The power of the mind: complementary methods prove powerful in recovery


As more health practices begin to incorporate alternative means of medicine, more open-minded approaches to treatment and recovery have taken prominent roles in the doctor’s office. From pet therapy to resistance training, several new methods of medical care have become the norm where few options previously existed.

Now, doctors are turning to the most powerful organ in the human body to aid in the preparation and recovery processes following surgery: the brain.

Lisa Grossman, Ph.D./ATC/BCB, a performance psychology consultant of SMR Performance Consulting, has been studying the link between stress and recovery for years with the use of biofeedback – the process by which automatic body functions are monitored electronically to help train patients identify and gain control of those functions under stress. As a medical professional who has worked with high-pressure performers such as professional athletes, Grossman is familiar with the ways the body’s stress signals can hamper performance, diminish health and slow recovery.

“What biofeedback does is … monitor what’s going on with the body in terms of stress response, like heart rate increasing or muscles tensing, and its ability to achieve coherence,” she said. “It measures the ability to remain neutral, in control and not over-activated. I use it to help patients learn how to reach that calm state because it’s beneficial in medicine. When the body is calm, it’s much better for the healing process.”

A breakthrough for orthopaedic patients

Understanding that link, Grossman took her method of biofeedback training to a different demographic, completing dissertation research at Baptist Medical Center Beaches with the help of Steven Lancaster, MD, an orthopaedic surgeon of the Jacksonville Orthopaedic Institute (JOI).

The pilot study consisted of 60 orthopaedic patients over the course of six months in which the degree of impact of biofeedback and a mental preparation method known as “guided imagery” was observed among patients who had joint replacement surgery.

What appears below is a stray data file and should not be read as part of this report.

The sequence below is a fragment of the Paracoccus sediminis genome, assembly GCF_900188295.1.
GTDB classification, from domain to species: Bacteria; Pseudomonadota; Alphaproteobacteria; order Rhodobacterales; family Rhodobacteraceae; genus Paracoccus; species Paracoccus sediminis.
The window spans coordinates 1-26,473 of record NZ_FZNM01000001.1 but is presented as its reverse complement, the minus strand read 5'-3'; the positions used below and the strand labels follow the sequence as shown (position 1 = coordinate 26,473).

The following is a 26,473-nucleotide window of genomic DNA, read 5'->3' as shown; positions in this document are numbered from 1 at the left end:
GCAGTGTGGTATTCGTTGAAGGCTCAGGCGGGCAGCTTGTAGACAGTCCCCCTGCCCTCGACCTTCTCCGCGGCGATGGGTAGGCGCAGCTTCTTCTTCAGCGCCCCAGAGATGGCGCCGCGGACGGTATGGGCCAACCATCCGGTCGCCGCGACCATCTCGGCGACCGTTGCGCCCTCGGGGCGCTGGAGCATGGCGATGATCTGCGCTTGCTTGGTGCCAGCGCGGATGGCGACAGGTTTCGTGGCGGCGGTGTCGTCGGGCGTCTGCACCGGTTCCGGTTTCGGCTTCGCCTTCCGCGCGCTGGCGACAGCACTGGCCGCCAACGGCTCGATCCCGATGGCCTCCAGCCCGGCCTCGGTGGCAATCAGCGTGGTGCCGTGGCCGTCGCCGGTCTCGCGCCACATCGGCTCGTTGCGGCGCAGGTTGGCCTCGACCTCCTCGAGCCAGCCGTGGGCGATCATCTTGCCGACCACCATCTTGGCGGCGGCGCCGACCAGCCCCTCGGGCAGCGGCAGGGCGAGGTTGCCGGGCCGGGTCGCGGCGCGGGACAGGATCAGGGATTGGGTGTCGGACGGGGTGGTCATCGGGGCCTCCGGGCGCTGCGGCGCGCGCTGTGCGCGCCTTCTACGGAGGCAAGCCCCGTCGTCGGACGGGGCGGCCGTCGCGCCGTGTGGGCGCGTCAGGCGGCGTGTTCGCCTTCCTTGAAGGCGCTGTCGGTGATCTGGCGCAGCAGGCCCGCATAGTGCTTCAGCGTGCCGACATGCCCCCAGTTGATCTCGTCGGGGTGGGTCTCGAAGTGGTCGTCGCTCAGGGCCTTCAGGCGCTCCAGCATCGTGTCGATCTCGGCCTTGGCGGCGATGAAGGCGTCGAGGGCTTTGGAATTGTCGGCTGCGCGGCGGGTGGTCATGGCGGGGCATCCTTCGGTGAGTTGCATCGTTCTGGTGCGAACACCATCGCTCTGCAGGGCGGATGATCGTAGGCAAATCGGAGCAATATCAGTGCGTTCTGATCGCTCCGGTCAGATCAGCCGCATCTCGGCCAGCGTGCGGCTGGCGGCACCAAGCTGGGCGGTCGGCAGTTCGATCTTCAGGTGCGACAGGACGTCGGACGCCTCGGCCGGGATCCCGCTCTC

In the sample group of hip and knee patients, guided imagery participants received an MP3 player with a surgery-specific script detailing day-of-surgery events to help mentally prepare them for their upcoming procedures. Patients were then guided through a series of controlled-breathing techniques that acted as a catalyst for the relaxation response. Similarly, the biofeedback group received portable units that measured heart-rate variability and were trained on how to achieve a state of “physiological coherence,” or heart-brain synchrony, by identifying a stress response and focusing on shutting it down. The study showed that patients who used both methods used less pain medication overall.

For Grossman, the study of orthopaedic patients was a personal one; the Jacksonville Beach resident has been an orthopaedic patient herself since the age of 13, having had her first knee surgery at 15 and a replacement at the age of 31. With a total of 12 knee surgeries throughout her life and her own experience as a practitioner, Grossman understood first-hand the need to constantly improve the patient experience.

“As a patient, I’ve seen orthopaedics up and down the coast of this country,” she said. “So I’m happy to see people in the Jacksonville area are really open to exploring alternative methods because they’re incredibly powerful and impactful. Biofeedback training will allow patients to heal better, recover faster and enjoy their new joints and things they haven’t been able to do without pain for quite some time. It increases the likelihood of successful surgery.”

Recalling the study, Grossman noted the numerous ways a combination of biofeedback training and guided imagery could help with orthopaedic patients.

“(Biofeedback training) can help tremendously with orthopaedic patients, especially seniors facing orthopaedic issues,” she said. “It’ll help them relax their minds and prepare for surgery mentally and physically, and it helps lower resting heart-rate. It relaxes the body so the individual will have more flexibility and can move the joint, which is so important after surgery to restore and improve the range of motion, and it serves as a distraction so that patients have something other than pain and nervousness to focus on.”

A universal method of control

Grossman also emphasized the usefulness of the training in addressing a variety of medical issues because of its ability to help the body achieve an ideal state. Because of its focus on targeting and identifying stressors and the body’s natural reaction to them, biofeedback training can be used on just about any patient experiencing heightened levels of stress and anxiety: from college students preparing for midterms and athletes readying themselves for games to law enforcement professionals and social workers.

Overall, Grossman hopes that more patients will understand the role of the mind in recovery and try to learn these techniques to eliminate the negative impacts of stress on health.

“Even without equipment, you can learn the techniques and achieve coherence,” she said. “The range (of this training) is huge. Being able to shut down a stress response that inhibits cognitive function, prolongs recovery and causes more severe cardiovascular issues will improve your ability to function.”